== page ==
Pregnant woman sits on yoga ball
Prenatal exercise & movement FAQ – LeoPatrizi / E+ via Getty Images

Prenatal exercise & movement FAQ

Exercise and movement during pregnancy can help you feel like yourself in body and mind. It also helps you prepare for labor and birth and has the added benefit of improving your energy levels and often, moods during pregnancy. For most of those who are pregnant, doctors recommend a moderate amount of exercise. Here, we’ll answer your most frequently asked questions about prenatal exercise and movement.

Is it safe to exercise during pregnancy?

For most people, exercise is safe during pregnancy. However, not all types of exercise are equal. It’s important to discuss with your healthcare provider which types of exercise are right for you. Some people with certain medical conditions, such as placenta previa, high blood pressure, or heart and lung disease may be very limited in terms of exercise and should have a detailed discussion with their providers about which activities are safe for them to participate in and specific limitations they have throughout their pregnancy.

What are the benefits of exercise during pregnancy?

Incorporating movement or exercise during your pregnancy has many benefits to your health. Exercise keeps you mobile and strong. Varied types of movement contribute to your flexibility, circulation, and stamina. All of these benefits help minimize some of the symptoms of pregnancy such as backaches, leg cramps, constipation, bloating, and swelling. It’s also been shown to help boost your mood and energy levels and help you sleep better. 

Regular exercise and movement during pregnancy can help prepare your body for labor by improving muscle tone, strength, and endurance and may even reduce labor time and lower the chance of an unplanned cesarean. 

How much exercise should I be getting?

It’s recommended for most pregnant people to get 2 ½ hours of moderate-intensity exercise per week. Moderate intensity means your breathing becomes faster and deeper, your heart rate increases, and you break a sweat. An example would be going for a brisk walk. To get your 2 ½ hours of exercise in, try breaking it up by exercising for a half hour each day. You can also try fitting in bursts of 10 minutes of exercise 3 times a day.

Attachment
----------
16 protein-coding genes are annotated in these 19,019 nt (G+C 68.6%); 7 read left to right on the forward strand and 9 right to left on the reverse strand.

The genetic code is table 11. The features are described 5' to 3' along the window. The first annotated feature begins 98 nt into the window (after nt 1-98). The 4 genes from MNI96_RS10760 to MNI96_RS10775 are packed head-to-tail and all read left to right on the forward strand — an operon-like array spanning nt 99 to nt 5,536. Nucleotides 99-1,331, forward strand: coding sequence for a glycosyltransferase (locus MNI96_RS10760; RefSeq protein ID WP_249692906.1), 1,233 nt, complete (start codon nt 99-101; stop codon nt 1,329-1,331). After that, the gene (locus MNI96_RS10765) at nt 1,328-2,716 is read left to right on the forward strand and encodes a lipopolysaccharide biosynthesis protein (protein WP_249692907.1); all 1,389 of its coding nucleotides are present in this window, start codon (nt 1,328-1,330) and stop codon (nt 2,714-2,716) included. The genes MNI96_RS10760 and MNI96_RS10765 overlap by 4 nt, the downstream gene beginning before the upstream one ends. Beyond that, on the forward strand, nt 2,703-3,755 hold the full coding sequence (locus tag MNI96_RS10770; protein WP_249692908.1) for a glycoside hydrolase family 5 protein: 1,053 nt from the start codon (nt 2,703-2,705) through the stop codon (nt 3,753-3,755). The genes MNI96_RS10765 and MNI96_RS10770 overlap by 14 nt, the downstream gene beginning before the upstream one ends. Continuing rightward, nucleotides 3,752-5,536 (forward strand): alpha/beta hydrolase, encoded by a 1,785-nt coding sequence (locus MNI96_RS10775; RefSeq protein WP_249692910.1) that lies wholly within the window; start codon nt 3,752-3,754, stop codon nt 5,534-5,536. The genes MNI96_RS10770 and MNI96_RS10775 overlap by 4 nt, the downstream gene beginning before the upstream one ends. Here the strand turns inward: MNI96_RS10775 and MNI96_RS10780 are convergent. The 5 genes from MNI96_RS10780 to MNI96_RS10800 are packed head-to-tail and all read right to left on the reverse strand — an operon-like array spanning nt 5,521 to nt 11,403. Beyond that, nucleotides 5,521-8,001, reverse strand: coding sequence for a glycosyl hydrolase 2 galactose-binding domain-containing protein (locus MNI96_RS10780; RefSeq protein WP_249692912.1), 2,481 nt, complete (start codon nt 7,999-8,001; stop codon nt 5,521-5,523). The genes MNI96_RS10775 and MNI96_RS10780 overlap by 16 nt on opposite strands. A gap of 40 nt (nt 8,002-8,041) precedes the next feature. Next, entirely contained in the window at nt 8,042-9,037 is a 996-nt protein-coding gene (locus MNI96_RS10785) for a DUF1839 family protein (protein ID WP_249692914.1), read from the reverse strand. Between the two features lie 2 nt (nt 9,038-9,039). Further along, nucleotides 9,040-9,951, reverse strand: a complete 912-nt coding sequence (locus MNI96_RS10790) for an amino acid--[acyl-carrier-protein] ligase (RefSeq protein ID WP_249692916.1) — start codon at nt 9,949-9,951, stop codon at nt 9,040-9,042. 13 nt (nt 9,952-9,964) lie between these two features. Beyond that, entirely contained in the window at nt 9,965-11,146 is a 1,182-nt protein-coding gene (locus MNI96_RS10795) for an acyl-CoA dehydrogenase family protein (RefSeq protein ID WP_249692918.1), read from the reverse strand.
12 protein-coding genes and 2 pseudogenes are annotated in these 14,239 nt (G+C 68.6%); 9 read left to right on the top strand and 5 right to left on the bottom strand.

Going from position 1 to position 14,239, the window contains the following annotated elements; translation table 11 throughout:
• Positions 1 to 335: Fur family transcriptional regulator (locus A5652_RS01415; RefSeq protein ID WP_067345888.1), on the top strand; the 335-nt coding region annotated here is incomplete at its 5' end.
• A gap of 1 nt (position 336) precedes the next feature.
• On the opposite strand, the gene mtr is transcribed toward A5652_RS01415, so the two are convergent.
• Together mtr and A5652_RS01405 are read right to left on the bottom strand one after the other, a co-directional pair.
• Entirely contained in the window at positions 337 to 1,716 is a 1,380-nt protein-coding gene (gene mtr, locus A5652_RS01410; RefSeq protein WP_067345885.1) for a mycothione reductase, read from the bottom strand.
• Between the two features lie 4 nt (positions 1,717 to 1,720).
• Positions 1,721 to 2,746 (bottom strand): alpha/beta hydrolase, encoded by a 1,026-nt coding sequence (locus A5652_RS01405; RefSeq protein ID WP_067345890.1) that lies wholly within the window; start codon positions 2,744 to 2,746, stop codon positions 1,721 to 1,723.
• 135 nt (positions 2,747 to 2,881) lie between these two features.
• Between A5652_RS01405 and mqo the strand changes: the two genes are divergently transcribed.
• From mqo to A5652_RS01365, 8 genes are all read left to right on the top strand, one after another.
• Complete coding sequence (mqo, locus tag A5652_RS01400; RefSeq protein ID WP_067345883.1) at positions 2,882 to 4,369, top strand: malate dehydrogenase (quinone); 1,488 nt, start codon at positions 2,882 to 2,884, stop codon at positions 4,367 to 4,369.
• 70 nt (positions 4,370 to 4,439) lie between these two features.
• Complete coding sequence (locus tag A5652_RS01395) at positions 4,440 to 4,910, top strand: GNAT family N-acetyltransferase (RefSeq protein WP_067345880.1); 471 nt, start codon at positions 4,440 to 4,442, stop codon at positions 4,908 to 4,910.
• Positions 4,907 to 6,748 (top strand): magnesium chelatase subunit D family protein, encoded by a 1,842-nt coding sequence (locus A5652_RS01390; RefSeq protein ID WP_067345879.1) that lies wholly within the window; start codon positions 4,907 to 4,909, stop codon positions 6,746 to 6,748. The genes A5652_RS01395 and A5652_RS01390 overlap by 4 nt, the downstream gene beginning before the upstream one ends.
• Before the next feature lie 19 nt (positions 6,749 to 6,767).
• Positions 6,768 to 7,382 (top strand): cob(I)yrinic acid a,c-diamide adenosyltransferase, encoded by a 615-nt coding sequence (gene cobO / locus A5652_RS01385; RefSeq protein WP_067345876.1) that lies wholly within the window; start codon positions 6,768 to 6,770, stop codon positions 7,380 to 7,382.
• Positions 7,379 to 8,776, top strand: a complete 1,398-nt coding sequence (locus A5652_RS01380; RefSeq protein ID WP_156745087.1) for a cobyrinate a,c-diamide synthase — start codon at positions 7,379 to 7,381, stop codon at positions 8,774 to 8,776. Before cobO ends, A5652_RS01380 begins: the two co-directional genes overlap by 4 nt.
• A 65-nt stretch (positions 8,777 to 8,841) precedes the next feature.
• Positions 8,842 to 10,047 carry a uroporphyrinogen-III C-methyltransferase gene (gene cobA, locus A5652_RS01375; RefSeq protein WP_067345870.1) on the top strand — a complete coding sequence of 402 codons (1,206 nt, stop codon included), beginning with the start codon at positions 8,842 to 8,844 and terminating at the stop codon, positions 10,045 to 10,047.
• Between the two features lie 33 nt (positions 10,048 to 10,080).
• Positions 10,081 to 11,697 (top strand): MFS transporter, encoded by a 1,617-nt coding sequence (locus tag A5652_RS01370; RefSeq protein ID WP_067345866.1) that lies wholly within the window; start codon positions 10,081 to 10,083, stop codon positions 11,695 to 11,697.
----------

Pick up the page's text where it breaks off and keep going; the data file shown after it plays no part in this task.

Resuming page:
What types of exercise should I avoid?

Certain types of exercise, like high-contact sports, are not recommended during pregnancy due to their impact on your growing baby. You should also avoid activities where you could fall and exercise in very hot environments (like hot yoga). If you are exercising to the point of exhaustion or so hard that you can’t talk, you may be pushing it too much. Listen to your body and when it’s telling you to slow down.


Incorporating movement and exercise into your day is important during pregnancy. Going for a walk with a friend or heading over to your favorite yoga class are great ways to get some movement into your daily routine. If you have questions about what kind of exercise is right for you, contact your healthcare provider and they can offer some tips and options. And as always, pay attention to your body’s cues while exercising so you don’t injure or overwork your muscles.

Reviewed by the Ovia Health Clinical Team


  • “Exercise during pregnancy” The American College of Obstetricians and Gynecologists. The American College of Obstetricians and Gynecologists. July 2019.
  • Mayo Clinic Staff. “Pregnancy and exercise: Baby let’s move!” Mayo Clinic. Mayo Clinic. March 12, 2021.
  • “Exercise during pregnancy” March of Dimes. March of Dimes. September 2020.
  • “Exercise during pregnancy” American Pregnancy. American Pregnancy. n.d.
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